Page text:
OKLAHOMA CITY (AP) — An Oklahoma judge on Wednesday struck down the state's law requiring women seeking abortions to have an ultrasound image placed in front of them and to listen to a detailed description of the fetus before the procedure.
District Judge Bryan Dixon ruled the statute passed by the Oklahoma Legislature in 2010 is an unconstitutional special law, and is can't be enforced because it addresses only patients, physicians and sonographers dealing with abortions without addressing other medical care.
Oklahoma is one of several states that have passed laws requiring doctors to both perform an ultrasound and provide a verbal description of the fetus before an abortion, while others are considering similar measures. The laws have been on hold in Oklahoma and North Carolina as legal challenges proceed, while Texas' recently was upheld.
Former Democratic Oklahoma Gov. Brad Henry had vetoed his state's bill after it passed the Republican-controlled Legislature, warning the measure likely would lead to a "potential futile legal battle." Republicans overrode the veto with help from several Democratic anti-abortion lawmakers.
Enforcement has been blocked since May 2010 when the New York-based Center for Reproductive Rights challenged the law on behalf of Nova Health Systems, operator of Reproductive Services of Tulsa, and a doctor who practices in Norman.
The group's lawsuit claimed the statute violated the principles of medical ethics by requiring physicians to provide unnecessary and unwanted services to patients and discounting a woman's ability to make decisions about her pregnancy.
Nancy Northup, president and CEO of the Center for Reproductive Rights, said Wednesday's ruling reflects a backlash against legislation she called hostile to women, their doctors and their rights.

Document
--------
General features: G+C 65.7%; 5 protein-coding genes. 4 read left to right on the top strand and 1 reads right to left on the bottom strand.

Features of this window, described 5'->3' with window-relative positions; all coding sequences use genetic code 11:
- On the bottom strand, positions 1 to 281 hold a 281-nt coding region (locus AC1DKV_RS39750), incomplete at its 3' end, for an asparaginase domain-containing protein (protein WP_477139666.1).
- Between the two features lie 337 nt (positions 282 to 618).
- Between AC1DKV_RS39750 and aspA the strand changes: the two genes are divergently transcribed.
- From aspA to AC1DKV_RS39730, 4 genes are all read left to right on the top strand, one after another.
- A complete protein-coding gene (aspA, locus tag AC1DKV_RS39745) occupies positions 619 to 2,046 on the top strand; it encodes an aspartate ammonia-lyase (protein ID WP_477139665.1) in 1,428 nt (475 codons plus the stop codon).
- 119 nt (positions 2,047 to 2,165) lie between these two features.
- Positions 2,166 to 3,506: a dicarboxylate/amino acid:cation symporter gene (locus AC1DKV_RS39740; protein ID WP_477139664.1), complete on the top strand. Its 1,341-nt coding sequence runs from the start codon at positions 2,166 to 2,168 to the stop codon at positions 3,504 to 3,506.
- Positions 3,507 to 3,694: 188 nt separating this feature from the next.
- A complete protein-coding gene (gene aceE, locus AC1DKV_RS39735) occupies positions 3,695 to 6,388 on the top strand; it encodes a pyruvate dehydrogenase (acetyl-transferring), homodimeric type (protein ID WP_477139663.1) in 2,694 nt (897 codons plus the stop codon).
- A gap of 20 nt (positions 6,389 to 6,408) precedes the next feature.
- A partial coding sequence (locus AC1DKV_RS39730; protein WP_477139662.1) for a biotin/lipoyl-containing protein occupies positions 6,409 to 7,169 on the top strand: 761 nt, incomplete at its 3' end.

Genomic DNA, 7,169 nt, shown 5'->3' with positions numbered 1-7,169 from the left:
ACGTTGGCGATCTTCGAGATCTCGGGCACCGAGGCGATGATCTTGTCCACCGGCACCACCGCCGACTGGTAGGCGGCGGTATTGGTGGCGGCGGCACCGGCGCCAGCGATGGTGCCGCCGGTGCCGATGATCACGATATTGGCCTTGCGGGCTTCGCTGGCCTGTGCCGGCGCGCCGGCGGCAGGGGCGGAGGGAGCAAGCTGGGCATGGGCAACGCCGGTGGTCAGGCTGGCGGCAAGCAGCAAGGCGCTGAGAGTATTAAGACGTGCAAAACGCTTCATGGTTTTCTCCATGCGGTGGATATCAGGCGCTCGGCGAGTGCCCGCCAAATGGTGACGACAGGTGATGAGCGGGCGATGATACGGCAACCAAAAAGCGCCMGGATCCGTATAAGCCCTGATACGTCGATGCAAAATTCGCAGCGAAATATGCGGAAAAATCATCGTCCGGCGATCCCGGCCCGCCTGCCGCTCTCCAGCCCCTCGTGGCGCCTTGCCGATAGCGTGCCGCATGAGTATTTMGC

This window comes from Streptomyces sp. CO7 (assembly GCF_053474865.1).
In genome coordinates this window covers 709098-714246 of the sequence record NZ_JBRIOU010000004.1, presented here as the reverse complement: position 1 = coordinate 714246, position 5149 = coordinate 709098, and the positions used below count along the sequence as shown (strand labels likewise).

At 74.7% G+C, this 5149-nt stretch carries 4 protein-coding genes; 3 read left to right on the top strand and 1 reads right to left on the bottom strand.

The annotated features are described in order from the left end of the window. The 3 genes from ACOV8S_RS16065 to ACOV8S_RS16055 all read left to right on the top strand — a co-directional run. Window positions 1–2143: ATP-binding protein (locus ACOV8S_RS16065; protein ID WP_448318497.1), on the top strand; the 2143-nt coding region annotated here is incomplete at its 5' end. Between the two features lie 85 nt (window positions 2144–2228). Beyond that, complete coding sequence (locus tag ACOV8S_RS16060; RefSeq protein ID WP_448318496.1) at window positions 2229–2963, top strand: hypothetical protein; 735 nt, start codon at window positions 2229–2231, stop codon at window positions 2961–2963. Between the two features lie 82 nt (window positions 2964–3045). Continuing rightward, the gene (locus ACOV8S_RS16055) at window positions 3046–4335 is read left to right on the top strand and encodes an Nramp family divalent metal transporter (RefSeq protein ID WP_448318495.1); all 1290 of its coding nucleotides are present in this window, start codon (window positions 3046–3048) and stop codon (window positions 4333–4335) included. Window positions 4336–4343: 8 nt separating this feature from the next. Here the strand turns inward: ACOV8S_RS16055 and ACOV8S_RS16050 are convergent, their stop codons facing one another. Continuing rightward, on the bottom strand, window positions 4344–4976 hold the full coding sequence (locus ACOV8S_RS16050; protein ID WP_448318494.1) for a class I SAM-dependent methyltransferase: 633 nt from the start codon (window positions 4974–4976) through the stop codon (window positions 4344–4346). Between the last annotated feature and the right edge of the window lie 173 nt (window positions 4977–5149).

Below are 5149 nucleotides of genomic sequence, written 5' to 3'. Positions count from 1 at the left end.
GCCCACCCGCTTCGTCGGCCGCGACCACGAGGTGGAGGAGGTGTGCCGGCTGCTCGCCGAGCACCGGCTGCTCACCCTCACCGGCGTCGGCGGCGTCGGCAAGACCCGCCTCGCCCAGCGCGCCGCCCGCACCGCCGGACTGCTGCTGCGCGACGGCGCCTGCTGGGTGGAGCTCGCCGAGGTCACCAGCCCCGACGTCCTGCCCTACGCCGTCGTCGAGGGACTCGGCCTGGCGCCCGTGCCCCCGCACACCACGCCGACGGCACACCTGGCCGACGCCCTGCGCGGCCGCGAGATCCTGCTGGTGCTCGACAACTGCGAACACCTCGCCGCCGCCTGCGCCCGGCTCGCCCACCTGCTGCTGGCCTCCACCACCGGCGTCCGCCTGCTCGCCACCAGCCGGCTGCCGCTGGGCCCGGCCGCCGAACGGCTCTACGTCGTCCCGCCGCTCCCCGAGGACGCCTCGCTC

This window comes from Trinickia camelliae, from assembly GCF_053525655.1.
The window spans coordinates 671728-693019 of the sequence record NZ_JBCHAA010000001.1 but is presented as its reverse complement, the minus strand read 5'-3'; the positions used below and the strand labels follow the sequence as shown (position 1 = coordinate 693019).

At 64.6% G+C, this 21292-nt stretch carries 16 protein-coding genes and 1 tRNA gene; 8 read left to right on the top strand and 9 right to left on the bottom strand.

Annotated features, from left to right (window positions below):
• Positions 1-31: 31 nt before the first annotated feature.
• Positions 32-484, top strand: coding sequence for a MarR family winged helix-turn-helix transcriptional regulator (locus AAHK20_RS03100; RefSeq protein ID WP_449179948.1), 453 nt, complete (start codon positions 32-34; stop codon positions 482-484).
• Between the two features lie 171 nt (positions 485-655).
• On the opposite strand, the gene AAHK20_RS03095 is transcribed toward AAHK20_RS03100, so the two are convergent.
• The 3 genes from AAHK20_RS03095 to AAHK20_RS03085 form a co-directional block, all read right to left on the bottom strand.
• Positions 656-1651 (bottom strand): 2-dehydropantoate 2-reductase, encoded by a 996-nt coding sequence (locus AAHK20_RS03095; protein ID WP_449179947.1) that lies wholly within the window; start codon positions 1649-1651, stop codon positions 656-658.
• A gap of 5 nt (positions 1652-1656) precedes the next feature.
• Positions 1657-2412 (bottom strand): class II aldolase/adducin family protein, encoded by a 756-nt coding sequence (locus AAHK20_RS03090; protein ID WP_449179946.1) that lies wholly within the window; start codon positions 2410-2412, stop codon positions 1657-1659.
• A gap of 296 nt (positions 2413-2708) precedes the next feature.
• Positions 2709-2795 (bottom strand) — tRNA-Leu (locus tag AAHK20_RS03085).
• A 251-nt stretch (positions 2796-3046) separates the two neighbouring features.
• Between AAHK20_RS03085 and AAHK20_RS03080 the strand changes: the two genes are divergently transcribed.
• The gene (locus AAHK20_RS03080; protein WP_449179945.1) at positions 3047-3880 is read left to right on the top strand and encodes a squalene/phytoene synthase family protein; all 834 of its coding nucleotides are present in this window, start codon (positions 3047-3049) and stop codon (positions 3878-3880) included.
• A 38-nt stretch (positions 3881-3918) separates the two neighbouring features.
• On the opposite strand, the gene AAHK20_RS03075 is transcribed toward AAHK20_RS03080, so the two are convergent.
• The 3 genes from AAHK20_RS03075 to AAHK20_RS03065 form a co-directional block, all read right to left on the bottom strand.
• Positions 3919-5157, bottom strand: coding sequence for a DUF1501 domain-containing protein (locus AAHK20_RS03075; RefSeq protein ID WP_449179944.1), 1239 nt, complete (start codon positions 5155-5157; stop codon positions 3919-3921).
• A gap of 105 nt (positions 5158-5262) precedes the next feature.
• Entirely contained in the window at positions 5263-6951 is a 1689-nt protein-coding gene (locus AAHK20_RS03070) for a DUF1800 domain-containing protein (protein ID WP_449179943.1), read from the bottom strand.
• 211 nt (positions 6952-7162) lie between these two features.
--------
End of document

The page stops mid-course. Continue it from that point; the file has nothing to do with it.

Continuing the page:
"The court has resoundingly affirmed what should not be a matter of controversy at all — that women have both a fundamental right to make their own choices about their reproductive health, and that government has no place in their decisions," Northup said.
The author of the ultrasound statute, Republican Rep. Lisa Billy of Lindsay, said doctors already perform ultrasounds before abortion and that her bill only required them to make the images available for women to view.
"It was an option if she wanted to view it," said Billy, who this year is sponsoring a measure to grant personhood status to a fertilized egg.
Tony Lauinger, chairman of the anti-abortion group Oklahomans for Life, said the group believes the case was wrongly decided in part because "abortion is different than any other medical procedure." He said the group hopes Attorney General Scott Pruitt will appeal the ruling.
Pruitt spokeswoman Diane Clay said his office had no comment on the ruling Wednesday.
Virginia recently passed a similar law that takes effect in July. Legislation also is being considered in Pennsylvania, where abortion-rights advocates have criticized Pennsylvania Gov. Tom Corbett for saying that women who didn't want to see the fetal images could "just ... close your eyes."
The Guttmacher Institute, a reproductive-health research organization that supports abortion rights, said seven other states require doctors to perform an ultrasound before an abortion, but give women the option of listening to a description, according to the institute. Fourteen others either require doctors to offer a woman an ultrasound or offer the opportunity to view an ultrasound image if one is performed.
Associated Press writer Sean Murphy contributed to this report.